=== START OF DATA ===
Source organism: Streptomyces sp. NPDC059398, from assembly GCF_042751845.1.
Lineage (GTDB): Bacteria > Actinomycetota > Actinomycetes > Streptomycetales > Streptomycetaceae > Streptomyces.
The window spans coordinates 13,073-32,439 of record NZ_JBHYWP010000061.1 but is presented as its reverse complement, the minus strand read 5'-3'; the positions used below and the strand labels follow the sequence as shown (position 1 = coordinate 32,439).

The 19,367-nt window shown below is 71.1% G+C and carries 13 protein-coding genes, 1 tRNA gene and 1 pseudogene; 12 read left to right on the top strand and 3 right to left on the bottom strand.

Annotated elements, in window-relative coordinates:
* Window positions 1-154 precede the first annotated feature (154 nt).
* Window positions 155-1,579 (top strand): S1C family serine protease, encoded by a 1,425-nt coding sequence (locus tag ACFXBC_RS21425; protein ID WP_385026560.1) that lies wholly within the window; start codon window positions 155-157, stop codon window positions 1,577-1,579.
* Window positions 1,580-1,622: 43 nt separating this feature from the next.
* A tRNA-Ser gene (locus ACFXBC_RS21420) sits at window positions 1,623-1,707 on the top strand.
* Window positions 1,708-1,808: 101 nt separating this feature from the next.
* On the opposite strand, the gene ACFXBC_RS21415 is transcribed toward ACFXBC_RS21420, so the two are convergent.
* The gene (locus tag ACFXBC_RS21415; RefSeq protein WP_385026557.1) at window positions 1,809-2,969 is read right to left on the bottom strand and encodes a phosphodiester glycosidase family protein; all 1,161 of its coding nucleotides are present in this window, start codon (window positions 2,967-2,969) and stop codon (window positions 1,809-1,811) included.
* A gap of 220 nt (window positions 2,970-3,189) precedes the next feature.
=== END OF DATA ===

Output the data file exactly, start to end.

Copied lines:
Source organism: Streptomyces sp. NPDC059398, from assembly GCF_042751845.1.
Lineage (GTDB): Bacteria > Actinomycetota > Actinomycetes > Streptomycetales > Streptomycetaceae > Streptomyces.
The window spans coordinates 13,073-32,439 of record NZ_JBHYWP010000061.1 but is presented as its reverse complement, the minus strand read 5'-3'; the positions used below and the strand labels follow the sequence as shown (position 1 = coordinate 32,439).

The 19,367-nt window shown below is 71.1% G+C and carries 13 protein-coding genes, 1 tRNA gene and 1 pseudogene; 12 read left to right on the top strand and 3 right to left on the bottom strand.

Annotated elements, in window-relative coordinates:
* Window positions 1-154 precede the first annotated feature (154 nt).
* Window positions 155-1,579 (top strand): S1C family serine protease, encoded by a 1,425-nt coding sequence (locus tag ACFXBC_RS21425; protein ID WP_385026560.1) that lies wholly within the window; start codon window positions 155-157, stop codon window positions 1,577-1,579.
* Window positions 1,580-1,622: 43 nt separating this feature from the next.
* A tRNA-Ser gene (locus ACFXBC_RS21420) sits at window positions 1,623-1,707 on the top strand.
* Window positions 1,708-1,808: 101 nt separating this feature from the next.
* On the opposite strand, the gene ACFXBC_RS21415 is transcribed toward ACFXBC_RS21420, so the two are convergent.
* The gene (locus tag ACFXBC_RS21415; RefSeq protein WP_385026557.1) at window positions 1,809-2,969 is read right to left on the bottom strand and encodes a phosphodiester glycosidase family protein; all 1,161 of its coding nucleotides are present in this window, start codon (window positions 2,967-2,969) and stop codon (window positions 1,809-1,811) included.
* A gap of 220 nt (window positions 2,970-3,189) precedes the next feature.